Back in the spring, the kids and I got to watch a tree removal.
The poor tree was dead. Since it was absolutely enormous, it was definitely a good idea to take it down.
The team worked SO quickly. They were really amazing to watch. Their motions were all so coordinated. Each one of them had a specific job, which he faithfully performed without ever saying a word. It was a bit like watching a ballet.
Here's one of the most dangerous jobs:
This photo doesn't really show you how amazing this man was. He was SO high up in the air. We were in shock as we watched him move around so nimbly. He had a chainsaw hanging from his belt the entire time. He cut off the huge limbs so speedily, all the time making sure that his position/location was safe and secure.
Meanwhile, back on the ground, the team was catching limbs and transporting them over to the mulch-maker.
I wonder how regular people would ever be able to remove a tree like this. In other words, if you gathered a team of ten men (not professional tree removers) and asked them to remove an enormous tree, what would happen? Even if they had exactly the same equipment as the professionals, it would be TERRIBLE. They would have no idea where to begin, and I'm afraid there might be some injuries along the way. (If not worse.)
All this to say, I'm thankful for the skilled tree removal professionals in our world.
We really wanted to watch the entire tree come down.
But unfortunately we had a baseball game calling our names, so we had to leave before the job was complete.
When we came back, however, we got to marvel over the finished product. (We also marveled at the absence of mulch or stray bark! I was so impressed by the tree ballerinas' neatness factor!)
We explored the stump and counted the rings.
The middle of the tree had rotted out, so we don't know exactly how old the tree was. But we were able to count 80 rings before getting to the rotten middle. So, I'm guessing this tree was about 100-120 years old.
The kids and I talked about what life was like 100 years ago. Recently in history class, the kids had studied about WWI, the Great Depression, and WWII.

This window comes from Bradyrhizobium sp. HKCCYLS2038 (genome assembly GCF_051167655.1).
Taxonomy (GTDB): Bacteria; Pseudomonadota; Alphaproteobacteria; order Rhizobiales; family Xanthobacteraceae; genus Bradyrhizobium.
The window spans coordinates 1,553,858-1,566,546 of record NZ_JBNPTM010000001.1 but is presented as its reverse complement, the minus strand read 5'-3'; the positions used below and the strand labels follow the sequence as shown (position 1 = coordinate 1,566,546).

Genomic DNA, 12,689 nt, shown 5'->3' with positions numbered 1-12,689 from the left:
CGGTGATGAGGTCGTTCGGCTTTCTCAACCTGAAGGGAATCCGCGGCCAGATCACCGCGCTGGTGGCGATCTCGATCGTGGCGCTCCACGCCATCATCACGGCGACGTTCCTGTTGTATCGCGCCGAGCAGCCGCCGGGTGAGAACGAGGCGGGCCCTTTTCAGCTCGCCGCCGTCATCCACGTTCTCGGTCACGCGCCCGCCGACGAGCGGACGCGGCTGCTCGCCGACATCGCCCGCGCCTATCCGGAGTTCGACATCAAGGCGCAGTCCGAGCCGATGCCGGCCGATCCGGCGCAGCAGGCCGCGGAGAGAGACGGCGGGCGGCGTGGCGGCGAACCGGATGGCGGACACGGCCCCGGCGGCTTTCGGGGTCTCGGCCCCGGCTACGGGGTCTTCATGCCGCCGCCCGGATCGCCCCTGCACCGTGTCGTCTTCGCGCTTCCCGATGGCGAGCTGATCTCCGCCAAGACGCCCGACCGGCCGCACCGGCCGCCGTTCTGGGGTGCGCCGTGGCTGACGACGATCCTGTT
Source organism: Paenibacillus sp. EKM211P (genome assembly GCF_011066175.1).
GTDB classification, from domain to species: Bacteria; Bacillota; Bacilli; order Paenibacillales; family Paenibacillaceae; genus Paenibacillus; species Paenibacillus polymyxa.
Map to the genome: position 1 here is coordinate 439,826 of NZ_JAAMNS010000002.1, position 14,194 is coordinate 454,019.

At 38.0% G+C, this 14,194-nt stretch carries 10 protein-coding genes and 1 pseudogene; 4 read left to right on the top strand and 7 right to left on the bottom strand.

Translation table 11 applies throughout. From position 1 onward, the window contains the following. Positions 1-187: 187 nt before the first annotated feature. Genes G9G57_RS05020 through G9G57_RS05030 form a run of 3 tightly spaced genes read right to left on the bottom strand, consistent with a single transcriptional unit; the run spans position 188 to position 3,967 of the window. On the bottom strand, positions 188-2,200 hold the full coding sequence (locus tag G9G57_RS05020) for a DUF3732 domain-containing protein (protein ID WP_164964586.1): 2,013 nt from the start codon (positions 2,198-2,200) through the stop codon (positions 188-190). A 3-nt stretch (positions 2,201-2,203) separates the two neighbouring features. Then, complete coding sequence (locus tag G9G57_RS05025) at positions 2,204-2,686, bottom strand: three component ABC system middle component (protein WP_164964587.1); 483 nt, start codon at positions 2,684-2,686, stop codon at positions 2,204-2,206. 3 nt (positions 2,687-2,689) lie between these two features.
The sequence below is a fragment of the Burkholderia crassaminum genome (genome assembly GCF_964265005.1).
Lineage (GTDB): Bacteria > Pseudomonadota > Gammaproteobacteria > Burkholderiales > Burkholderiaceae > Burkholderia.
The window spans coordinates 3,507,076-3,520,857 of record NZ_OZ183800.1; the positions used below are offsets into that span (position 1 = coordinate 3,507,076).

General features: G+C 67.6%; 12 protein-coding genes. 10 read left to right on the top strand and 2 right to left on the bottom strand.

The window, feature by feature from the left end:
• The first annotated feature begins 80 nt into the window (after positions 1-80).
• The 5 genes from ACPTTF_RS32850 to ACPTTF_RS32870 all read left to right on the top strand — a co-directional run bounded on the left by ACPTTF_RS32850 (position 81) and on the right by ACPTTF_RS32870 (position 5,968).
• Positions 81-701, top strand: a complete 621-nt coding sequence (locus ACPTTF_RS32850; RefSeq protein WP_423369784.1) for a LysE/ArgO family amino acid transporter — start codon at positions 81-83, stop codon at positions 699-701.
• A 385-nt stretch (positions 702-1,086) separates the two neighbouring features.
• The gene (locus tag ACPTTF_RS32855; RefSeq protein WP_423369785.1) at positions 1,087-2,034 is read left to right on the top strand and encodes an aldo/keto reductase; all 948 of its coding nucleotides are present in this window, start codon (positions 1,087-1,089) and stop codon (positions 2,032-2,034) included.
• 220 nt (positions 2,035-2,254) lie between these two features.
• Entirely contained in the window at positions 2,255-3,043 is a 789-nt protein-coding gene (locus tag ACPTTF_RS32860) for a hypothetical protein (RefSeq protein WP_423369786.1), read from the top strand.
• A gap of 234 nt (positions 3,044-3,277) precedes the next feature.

As we looked at this tree trunk, we talked about how this tree was a tiny sapling in the years BEFORE World War I.
It's really amazing to think about all that's happened in the lifespan of this tree.
Trees are so awesome.
I love them.
As someone once said, "Trees are the lungs of our planet." Isn't that a beautiful phase?
It's amazing that the Lord created such an amazing lifeform which is so critical to our existence---but also that He created such incredible variety and beauty in the types of trees which fill our world. Trees hold so much meaning for people. (Climbing a particular tree, having a picnic under a particular tree, gathering fruit from a particular tree, watching the leaves change each autumn on a particular tree, etc etc)
What a gift.
*edited to add*
I published this post a little while ago. I've been standing at the kitchen sink, doing dishes and thinking about trees. A sermon illustration from years ago came into my mind. It relates to this post, so I'll share it here. In the sermon, the minister was talking about the importance of caring for God's creation. He used the Orcs (from LOTR) as a metaphor for destroying creation. The Orcs didn't respect nature, nor did they create beauty themselves. The Orcs recklessly cut down entire forests. In contrast, the minister also talked about the Elves. The Elves were known for respecting their surroundings and living in harmony with the land. The elves were known for creating beautiful things. The beautiful city of Lothlorien comes to mind, the forest realm which epitomizes the Elves' "aesthetics of preservation".
Lord, please give me eyes to see the beauty you've put all around me. Please help me to honor you by creating beauty in the things I make, in the words I speak, and in the way I treat my family and friends each day.